Recently I’ve been live streaming some larger projects on Twitch. We’ve been building out a new version of worldofzero.
Mocking describes a feature in programming that allows you to replace the functionality of an object with a blank version of itself or provide your own functionality in its place.
Previously we had looked into providing an abstraction layer over our character controller to allow us to build modular pieces instead of a single monolithic character controller.
Lets take a look at building an abstraction over a character controller in our 2D platforming game. The goal of this refactoring and abstraction pattern is to improve the testability and modularity of the character controller.
I’ve been trying to replace the old World of Zero website for a while now. A beta of the new version is finally in a working state and I’d love for you all to check it out!
Lets explore this new health tracking component we’ve built by introducing the Unity Test Runner to our project. The Unity Test Runner allows you to add a variety of NUnit tests to your project that allow you to create Edit and Play mode tests.
Testing code is important. It ensures that the code you just wrote works, but more importantly it serves as documentation about exactly what your code does and ensures that after months of maintenance and changes that the code you haven’t touched in months still does what you think.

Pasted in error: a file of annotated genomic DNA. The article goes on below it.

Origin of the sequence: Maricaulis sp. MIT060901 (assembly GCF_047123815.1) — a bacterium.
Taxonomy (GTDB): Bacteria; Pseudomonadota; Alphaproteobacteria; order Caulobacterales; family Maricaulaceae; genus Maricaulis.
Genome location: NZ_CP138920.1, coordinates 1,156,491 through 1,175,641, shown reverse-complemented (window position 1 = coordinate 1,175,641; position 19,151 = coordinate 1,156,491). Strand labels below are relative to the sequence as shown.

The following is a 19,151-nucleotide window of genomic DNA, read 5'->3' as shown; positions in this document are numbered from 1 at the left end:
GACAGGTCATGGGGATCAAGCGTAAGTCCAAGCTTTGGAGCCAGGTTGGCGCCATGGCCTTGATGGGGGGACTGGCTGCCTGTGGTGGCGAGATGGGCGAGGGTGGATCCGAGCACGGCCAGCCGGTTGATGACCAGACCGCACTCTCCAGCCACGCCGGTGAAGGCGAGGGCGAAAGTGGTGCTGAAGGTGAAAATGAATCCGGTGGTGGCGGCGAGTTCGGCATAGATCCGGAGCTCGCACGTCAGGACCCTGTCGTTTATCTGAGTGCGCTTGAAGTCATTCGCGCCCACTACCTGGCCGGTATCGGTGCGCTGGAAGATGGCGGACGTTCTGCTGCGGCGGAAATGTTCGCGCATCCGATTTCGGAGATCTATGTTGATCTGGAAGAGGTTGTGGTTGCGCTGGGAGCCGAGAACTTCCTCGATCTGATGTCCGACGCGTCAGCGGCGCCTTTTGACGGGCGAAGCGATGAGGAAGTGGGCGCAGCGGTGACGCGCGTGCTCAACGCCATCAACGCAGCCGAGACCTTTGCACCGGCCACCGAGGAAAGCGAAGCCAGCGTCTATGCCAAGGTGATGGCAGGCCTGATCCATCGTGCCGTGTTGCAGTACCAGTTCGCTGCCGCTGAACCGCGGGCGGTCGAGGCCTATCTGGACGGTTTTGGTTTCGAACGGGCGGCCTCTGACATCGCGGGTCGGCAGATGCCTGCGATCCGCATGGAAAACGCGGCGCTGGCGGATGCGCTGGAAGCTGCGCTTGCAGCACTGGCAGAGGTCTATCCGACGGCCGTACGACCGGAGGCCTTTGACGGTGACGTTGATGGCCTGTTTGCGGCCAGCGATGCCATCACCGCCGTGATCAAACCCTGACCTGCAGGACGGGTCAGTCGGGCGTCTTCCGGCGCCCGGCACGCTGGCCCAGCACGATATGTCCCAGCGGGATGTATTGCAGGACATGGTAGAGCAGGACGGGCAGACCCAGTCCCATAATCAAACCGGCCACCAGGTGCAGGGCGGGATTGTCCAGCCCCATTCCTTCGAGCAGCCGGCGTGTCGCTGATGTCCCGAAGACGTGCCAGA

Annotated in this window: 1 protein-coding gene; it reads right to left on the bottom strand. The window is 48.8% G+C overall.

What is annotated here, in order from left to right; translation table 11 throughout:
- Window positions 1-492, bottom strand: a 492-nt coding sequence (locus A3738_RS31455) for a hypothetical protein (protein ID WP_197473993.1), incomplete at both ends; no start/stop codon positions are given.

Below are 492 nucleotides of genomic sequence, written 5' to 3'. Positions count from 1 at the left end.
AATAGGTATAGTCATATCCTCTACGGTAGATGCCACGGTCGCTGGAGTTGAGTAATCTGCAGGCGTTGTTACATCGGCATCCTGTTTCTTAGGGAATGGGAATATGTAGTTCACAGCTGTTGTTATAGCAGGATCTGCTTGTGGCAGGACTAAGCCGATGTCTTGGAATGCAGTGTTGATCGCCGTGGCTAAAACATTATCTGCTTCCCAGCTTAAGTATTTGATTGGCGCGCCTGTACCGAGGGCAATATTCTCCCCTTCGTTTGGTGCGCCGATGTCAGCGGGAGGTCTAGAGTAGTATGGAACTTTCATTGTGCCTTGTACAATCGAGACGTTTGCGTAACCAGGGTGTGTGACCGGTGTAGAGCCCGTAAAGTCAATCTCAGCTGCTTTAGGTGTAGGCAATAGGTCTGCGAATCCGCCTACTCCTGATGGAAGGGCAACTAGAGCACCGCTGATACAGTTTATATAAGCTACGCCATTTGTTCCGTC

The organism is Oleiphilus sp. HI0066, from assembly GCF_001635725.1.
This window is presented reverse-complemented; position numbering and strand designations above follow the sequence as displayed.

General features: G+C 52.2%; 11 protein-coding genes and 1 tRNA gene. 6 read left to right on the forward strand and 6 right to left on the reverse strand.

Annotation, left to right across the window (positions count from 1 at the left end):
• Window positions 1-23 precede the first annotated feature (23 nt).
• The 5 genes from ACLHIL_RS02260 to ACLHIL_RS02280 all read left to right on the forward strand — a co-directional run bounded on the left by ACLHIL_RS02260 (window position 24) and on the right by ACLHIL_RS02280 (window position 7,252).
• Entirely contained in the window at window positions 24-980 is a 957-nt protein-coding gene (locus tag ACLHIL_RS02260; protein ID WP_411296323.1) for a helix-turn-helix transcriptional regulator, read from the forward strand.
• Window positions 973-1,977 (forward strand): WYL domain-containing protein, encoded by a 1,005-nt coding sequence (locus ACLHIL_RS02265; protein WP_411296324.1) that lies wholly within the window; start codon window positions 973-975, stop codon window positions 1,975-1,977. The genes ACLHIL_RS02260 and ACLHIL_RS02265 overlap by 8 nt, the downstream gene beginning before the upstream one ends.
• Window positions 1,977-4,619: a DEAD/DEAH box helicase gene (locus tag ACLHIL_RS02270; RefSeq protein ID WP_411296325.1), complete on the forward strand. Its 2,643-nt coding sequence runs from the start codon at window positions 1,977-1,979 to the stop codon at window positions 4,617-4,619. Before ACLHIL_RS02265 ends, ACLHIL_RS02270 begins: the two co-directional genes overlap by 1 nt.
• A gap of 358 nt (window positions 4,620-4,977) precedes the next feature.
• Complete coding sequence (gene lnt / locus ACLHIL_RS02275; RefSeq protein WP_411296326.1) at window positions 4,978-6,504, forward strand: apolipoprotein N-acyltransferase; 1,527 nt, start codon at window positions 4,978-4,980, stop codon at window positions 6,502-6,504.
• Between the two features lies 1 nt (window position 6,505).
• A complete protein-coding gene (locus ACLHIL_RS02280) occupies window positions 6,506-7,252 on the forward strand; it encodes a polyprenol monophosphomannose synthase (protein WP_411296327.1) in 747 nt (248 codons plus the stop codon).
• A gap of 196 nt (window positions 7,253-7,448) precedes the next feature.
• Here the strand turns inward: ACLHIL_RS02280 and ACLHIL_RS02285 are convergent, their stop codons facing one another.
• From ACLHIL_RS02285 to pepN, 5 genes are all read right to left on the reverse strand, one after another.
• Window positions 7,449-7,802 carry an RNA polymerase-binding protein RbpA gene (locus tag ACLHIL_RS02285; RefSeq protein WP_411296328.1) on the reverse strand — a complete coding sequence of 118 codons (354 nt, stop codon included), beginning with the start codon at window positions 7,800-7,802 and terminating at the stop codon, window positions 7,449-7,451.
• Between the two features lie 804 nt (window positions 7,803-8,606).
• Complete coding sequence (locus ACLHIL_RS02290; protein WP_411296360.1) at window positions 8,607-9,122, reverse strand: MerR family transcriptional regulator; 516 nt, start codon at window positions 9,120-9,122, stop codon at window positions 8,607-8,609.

Given: “A video about Spock” Expect: “To learn how to use Spock to test your Java or JVM based projects”
Unit Testing. Turns out someone actually thinks it’s a good idea if all this code we write actually works.
Lets explore how we might build a trie data structure. A trie is a tree that is used to represent strings (or really any enumerable type) in a way that allows it to be easily searched in a way where it can provide potential answers given a prefix.
This is an old concept I made years ago to experiment with heating a planet. I discontinued work on this specific concept shortly after recording this, the design was not a good one, but I think it’s still interesting.